Fragrance is an attribute that should be connected with the genus Iris. Unfortunately, many experts are likely to testify that divinely fragrant irises hail from Eurasia and the North American kinds lack any noticeable fragrance.
Slowly, accurate observations are being made. Slowly, good words about this world do spread. Yes, we can learn more about our Wild Western plants.
Most irises native to the Wild West really do smell, although their aroma is commonly quite musty or odd. Some forms of native ground irises are utterly delightful, smelling like the grandest freesias and violets. Spring comes, and the odor of Wild Western ground irises rises up warm, sunny mountainsides and slides down cool canyons. How do you get more? The odor is fleeting and beguiling to the nose, and one ground iris plant may possess it, yet its neighbor won’t.
In North America, neither nearness to the ground nor the will of systematic botanists is a sure indicator of the quality of iris fragrance; even geography is not a perfect guide. In California, the best smelling irises are to be discovered from around San Jose northward to Laytonville (in Mendocino County), or Garberville or Zenia (in southern Humboldt County). There is no substitute for sniffing them, which is not what most of us are inclined to do, since the best smelling irises flower almost flat on the ground. Some of these irises are assignable, more or less, to Iris macrosiphon, but, to complicate matters, some in that species completely lack any noticeable fragrance.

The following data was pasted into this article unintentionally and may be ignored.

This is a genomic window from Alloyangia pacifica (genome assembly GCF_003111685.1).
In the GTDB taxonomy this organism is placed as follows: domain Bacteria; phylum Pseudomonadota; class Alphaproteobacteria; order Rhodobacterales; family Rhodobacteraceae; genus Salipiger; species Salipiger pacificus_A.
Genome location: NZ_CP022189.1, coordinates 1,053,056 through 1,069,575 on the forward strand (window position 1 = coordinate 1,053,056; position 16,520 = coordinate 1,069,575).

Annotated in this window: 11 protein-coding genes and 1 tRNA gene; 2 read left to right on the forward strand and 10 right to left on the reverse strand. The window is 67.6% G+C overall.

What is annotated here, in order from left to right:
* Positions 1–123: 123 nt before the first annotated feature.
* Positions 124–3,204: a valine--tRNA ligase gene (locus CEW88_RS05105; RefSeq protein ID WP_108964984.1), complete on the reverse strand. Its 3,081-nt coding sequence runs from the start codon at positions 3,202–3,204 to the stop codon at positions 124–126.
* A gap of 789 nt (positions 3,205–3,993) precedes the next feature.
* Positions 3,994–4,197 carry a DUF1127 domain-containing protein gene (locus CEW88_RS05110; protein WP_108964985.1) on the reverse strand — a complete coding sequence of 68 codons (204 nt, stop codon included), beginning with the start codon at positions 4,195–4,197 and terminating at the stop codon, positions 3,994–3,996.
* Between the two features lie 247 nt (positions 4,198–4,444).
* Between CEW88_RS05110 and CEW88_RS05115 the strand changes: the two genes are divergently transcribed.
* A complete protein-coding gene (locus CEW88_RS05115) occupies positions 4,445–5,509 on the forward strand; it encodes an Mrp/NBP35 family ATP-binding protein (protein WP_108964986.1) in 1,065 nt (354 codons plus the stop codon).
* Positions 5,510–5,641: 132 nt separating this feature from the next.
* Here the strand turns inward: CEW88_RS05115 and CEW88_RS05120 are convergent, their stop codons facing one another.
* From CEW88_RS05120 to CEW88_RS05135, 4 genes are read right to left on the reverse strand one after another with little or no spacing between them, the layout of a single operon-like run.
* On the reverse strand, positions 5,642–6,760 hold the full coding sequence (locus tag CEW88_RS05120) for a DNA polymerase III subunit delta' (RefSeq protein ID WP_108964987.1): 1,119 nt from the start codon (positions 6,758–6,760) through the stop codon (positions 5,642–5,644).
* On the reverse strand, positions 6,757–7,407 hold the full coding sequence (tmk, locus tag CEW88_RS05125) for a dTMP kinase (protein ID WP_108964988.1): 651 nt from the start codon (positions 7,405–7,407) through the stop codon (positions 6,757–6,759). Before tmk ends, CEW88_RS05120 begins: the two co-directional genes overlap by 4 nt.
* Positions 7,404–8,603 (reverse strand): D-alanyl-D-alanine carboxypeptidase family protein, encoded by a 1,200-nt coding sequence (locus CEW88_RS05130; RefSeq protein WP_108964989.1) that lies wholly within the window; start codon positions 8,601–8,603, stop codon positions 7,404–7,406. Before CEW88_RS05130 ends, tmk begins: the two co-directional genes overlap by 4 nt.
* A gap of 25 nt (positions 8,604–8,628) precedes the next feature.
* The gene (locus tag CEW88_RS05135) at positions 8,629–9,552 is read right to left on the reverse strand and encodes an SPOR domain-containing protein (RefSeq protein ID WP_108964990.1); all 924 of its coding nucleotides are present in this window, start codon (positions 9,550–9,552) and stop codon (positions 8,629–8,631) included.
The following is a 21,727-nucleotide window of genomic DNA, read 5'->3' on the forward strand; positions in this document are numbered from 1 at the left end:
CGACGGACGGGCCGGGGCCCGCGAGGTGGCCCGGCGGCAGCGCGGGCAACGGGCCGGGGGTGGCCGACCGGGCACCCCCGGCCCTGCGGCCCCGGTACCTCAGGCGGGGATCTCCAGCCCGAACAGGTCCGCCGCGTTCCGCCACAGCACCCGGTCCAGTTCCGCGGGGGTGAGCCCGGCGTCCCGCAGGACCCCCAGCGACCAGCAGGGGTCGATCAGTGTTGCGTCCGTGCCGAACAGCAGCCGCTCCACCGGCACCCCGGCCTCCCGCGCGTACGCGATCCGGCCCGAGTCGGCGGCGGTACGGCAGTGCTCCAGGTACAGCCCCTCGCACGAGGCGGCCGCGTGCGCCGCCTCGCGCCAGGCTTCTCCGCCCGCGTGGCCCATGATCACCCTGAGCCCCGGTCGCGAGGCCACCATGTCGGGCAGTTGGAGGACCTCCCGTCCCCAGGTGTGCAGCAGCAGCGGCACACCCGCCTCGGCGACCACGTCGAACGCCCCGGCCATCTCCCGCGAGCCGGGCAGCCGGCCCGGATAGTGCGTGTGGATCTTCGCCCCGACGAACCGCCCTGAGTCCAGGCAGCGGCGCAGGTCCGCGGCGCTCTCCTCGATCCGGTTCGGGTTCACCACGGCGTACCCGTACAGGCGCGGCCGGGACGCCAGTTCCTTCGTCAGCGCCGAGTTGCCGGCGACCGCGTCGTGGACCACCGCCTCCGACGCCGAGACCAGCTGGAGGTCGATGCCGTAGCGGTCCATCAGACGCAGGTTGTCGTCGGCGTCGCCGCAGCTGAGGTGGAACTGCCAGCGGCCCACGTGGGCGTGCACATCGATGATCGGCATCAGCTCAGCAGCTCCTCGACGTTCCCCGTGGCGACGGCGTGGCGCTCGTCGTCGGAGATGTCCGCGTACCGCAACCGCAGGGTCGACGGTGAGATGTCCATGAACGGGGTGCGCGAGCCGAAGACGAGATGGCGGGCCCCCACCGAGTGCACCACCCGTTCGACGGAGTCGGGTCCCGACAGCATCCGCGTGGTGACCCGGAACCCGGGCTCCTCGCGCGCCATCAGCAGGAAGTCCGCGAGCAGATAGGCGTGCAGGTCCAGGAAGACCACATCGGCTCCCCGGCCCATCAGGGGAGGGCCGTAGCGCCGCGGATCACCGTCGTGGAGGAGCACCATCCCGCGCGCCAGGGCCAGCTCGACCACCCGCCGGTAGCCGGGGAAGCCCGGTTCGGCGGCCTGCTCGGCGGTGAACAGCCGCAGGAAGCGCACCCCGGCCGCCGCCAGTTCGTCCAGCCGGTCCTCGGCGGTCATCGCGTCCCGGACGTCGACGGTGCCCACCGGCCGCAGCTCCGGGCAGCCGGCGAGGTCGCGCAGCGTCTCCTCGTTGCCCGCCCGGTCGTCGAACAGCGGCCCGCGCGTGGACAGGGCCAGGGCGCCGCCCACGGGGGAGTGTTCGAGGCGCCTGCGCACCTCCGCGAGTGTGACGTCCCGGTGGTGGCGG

To confuse us further, even taller irises that do not quite fit the description of Iris macrosiphon sometimes smell heavenly. Perhaps some systematic botanists do not consider smell especially important, particularly in defining a species? It seems that many modern plant breeders make a mess of perfection, negligently short-changing irises with enhanced brilliance, size, and ruffles—but with little regard for fragrance. If any Wild Western iris cultivars smell as good as the wild ones, where are they?
What are we to do? By closing our pocketbooks, we can begin telling all manner of hybridizers and retailers just what is important, assuring them that fragrance is one of the great pleasures of an increasingly dismal world—a world given over to crassness and glitz.
Iris All Around Us
Excerpted and adapted from Native Treasures: Gardening with the Plants of California, by M Nevin Smith (UC Press, 2006).
Iris macrosiphon and Iris fernaldii are two very similar species with overlapping ranges in northern and central California, further blurred by their propensity to hybridize and intergrade. They form tight clumps with short, slender rhizomes. The leaves are narrow, usually of a dull surface, and blue green to gray green in color. The color of the leaf bases is supposed to be a distinguishing feature, being white in macrosiphon and reddish in fernaldii, but there are many exceptions.
The plants in both cases are most often eight to twelve inches tall; however, some charming miniature forms inhabit portions of the range (my favorites are those of northern Lake County). Both have long-tubed, broadly parted to rather spidery blossoms borne in pairs. Flower color in Iris fernaldii is typically creamy yellow, while I. macrosiphon varies from white to deep yellow and, more commonly, pale lavender to deep purple.
Plants of both species prefer a distinct summer drought but are otherwise rather easy to grow. They have played a minor role in the modern hybrids, extending their color range and reducing plant size. Their potential for imparting heat and drought tolerance seems to have received less attention. I have used selected forms of Iris macrosiphon with all of these features in mind, and have had some pleasing results.